Board of Trustees
The fiduciary responsibility for fulfilling the vision and mission of the Foundation, as laid down in the Articles of Association, resides with the Board of Trustees. The Board’s oversight role includes appointing the Executive Director, evaluating his performance, and approving the strategic plans and the annual financial and operational plans. The Board meets at least four times per year.
The Board of Trustees is currently composed of eight members. The Board appoints its own members, who serve a maximum of three 4-year terms. The members of the Board of the Bernard van Leer Foundation are also on the Board of the Van Leer Group Foundation.
Michael Feigelson (@mfeigelson1) has spent the last 15 years focused on working with governments, civil society and business to improve opportunities for children and youth. He joined the Foundation as a Programme Officer in 2007. He then held the positions of Programme Manager, Programme Director and Interim Executive Director before taking on his current role.
Prior to joining the Foundation, Michael served in a variety of positions including working directly with homeless children and families in three countries and as Business Analyst at McKinsey & Co where he focused on the media and pharmaceutical industries. He has degrees from Wesleyan and Princeton Universities, was honoured as a Thomas J. Watson Fellow and has been a member of the World Economic Forum Global Agenda Council on Behaviour. Most importantly, he is the father of a beautiful girl who reminds him every day of the importance, the challenges, and the joy that comes with a child’s early years.
Brazil, Colombia, Ecuador, France, India, Israel, The Netherlands, Peru, Romania, Singapore, Spain, Thailand, Turkey, UK, USA, Venezuela.
English is our common working language, with Dutch and Spanish also used daily in our the Hague office. Other languages used in our work include Hebrew, Hindi, French, Mandarin, Portuguese and Turkish.
On this page you can meet the Bernard van Leer Foundation team. Many are located at our head office in The Hague, the Netherlands, while others are based around the world in the countries where we focus our work.
Principles of Good Practice
As an EFC member we support and adhere to the EFC Principles of Good Practice.
The Bernard van Leer Foundation is committed to ensuring that its charitable assets are applied lawfully for the purposes they are given. The Bernard van Leer Foundation encourages the highest standards of transparency and accountability amongst its grant recipients and other stakeholders, so that they operate in an ethical and lawful manner and in compliance with relevant laws and regulations. The Bernard van Leer Foundation’s project partners (whether grant recipients, contractors or other stakeholders) and their directors, officers, employees, and/or volunteers are actively encouraged to report any activity which has resulted or might result in the misappropriation of the Bernard van Leer Foundation’s assets or which relates to projects funded by the Bernard van Leer Foundation and is or may be illegal or improper.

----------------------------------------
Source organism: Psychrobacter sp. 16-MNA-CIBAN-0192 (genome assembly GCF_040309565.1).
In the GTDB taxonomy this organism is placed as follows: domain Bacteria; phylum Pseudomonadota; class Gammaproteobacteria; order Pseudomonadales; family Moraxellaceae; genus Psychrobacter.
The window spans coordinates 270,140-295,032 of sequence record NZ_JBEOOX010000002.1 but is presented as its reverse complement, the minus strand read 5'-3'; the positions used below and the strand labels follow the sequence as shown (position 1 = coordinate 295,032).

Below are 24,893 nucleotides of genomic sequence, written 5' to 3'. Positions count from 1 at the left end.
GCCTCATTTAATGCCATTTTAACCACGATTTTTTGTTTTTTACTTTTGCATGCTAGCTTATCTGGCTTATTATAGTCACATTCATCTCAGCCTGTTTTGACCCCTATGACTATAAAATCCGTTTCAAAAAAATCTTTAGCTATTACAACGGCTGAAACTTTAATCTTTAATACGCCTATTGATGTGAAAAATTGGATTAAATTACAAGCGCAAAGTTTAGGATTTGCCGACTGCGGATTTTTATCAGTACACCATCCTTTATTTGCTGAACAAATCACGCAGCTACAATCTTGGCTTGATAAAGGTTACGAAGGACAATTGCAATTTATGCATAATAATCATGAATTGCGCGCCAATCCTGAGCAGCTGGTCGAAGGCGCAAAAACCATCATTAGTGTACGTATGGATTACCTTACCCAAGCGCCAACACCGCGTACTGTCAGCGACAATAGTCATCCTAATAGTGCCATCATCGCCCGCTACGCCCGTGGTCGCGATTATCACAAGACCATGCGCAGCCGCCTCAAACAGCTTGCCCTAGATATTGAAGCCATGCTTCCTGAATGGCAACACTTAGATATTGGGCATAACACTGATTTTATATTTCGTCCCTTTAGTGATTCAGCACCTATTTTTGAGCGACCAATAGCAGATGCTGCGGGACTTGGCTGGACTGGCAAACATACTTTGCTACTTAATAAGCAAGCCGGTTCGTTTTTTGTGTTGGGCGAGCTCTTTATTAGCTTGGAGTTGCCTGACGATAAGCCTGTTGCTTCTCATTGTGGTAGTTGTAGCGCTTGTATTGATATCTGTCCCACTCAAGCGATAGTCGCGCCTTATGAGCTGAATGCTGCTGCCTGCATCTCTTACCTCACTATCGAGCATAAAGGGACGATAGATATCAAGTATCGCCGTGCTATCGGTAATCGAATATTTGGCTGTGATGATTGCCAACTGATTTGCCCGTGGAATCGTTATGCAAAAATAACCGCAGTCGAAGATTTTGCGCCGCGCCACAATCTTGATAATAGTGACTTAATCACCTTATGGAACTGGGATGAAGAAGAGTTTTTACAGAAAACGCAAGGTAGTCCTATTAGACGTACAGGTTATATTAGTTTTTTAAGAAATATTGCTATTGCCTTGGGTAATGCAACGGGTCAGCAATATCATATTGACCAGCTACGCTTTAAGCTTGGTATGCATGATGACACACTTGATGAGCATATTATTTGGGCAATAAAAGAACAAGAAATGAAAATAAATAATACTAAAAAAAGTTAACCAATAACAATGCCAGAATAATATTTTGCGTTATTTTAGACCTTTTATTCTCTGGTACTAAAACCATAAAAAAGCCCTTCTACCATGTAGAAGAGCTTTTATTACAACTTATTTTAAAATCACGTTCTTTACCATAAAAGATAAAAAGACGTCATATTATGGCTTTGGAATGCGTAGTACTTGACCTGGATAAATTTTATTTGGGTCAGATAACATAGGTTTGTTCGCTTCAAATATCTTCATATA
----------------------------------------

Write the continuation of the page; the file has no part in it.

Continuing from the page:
Examples of activities which should be reported include, but are not limited to:
- Criminal activity, including theft, fraud and bribery;
- Failure to comply with legal obligations;
- Miscarriages of justice;
- The health and safety of an individual being put at risk;
- The environment being put in danger; or
- The deliberate concealment of information relating to any of the above.
Any instance of illegal activity should be reported directly to the relevant authorities in the first instance.
Reports should be submitted by email to firstname.lastname@example.org.
This email address is monitored by the Bernard van Leer Foundation’s Director of Operations and matters identified as requiring further investigation will be considered and investigated in confidence to the extent possible.
Procedures will be put in place to protect against the unnecessary disclosure of the identity of those submitting reports and to ensure that no-one at the Bernard van Leer Foundation who is connected to the subject of any report has a supervisory role in any investigation into it.